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A Widow’s Right to File a Claim Featured Author shares – Tom Margenau is not only a current author of articles about Social Security, he worked for them – imagine his insight; recently, I came across an excerpt from his article in an online source 2021). In agreement for his permission to share this I promised to mention his book SOCIAL SECURITY: SIMPLE & SMART at
“Almost every day, I hear from readers who have been misled by an SSA representative.
I know we are all human, and we all can make mistakes. And giving out bum advice is
one thing. But giving out misinformation that leads to someone losing out on benefits
that they’re due is an entirely different matter.”
As a consumer of SSA services . . what you can do is follow the mantra I’ve preached over and over again in: always insist on filing a claim for benefits – If you think you are due benefits, but if an SSA rep says no, you have every right to still file a claim. That way you
will get a formal and legal decision about your eligibility, and not just some SSA rep’s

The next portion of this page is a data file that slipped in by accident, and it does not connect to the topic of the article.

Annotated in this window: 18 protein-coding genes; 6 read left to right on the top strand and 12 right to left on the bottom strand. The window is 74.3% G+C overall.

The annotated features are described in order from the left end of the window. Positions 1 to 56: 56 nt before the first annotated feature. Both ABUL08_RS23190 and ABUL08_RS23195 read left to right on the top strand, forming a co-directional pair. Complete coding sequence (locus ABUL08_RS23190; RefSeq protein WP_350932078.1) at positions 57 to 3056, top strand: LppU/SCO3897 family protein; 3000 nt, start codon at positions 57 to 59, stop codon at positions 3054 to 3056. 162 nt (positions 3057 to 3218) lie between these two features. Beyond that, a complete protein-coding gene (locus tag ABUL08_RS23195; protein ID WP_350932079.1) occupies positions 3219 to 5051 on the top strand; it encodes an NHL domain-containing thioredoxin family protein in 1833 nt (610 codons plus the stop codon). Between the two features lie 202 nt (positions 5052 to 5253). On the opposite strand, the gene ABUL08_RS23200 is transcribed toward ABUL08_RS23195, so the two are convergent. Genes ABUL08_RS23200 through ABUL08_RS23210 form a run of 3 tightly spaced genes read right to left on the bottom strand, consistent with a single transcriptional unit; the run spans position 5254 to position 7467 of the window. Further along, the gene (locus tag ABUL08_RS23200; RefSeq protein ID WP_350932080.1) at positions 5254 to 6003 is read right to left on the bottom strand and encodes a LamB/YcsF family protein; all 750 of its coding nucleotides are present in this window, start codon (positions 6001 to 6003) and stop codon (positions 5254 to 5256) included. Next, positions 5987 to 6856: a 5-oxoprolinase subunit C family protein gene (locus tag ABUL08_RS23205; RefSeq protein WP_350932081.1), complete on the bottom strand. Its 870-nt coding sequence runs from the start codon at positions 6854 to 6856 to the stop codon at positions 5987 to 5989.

opinion on the matter. Here are some examples of what I’m talking about.
Q: My 78-year-old husband recently died. He waited until 70 to file for
benefits. He was getting $3,555 per month. I took benefits at 66. I am
getting $2,810 per month. I called SSA to ask about widow’s benefits. The
agent told me I am only due his age 66 rate, which he said was $2,740. And
because my own retirement check is more, he said I was due no widow’s
benefits. I would like your take on this.
A: Well, this isn’t my “take.” This is the law. And the law says you are due his age 70
benefit rate in the form of widow’s benefits. In other words, you will keep getting your
$2,810 retirement benefit. And then you will get an additional $745 in widow’s
benefits to take you up to your husband’s $3,555 level.
The SSA rep you talked to might have been confused because the spousal rate payable
to a wife (whose husband is still alive) is based on his full retirement age rate. But the
rate payable to a widow is based on the deceased husband’s actual benefit, including
any “delayed retirement credits” earned for waiting until age 70 to file (as your
husband did).
So call SSA back immediately and insist on filing a claim for widow’s benefits.”
Suffice to say, Social Security Benefits claiming is confusing and clear communications are imperative. If you’re ready for your Benefits Analysis, Suncoast Social Security Advisors can show you various timing strategies for single, married, divorced or disabled. Don’t leave your options to chance!
Give us a call at 941-248-3638 & thanks for listening!

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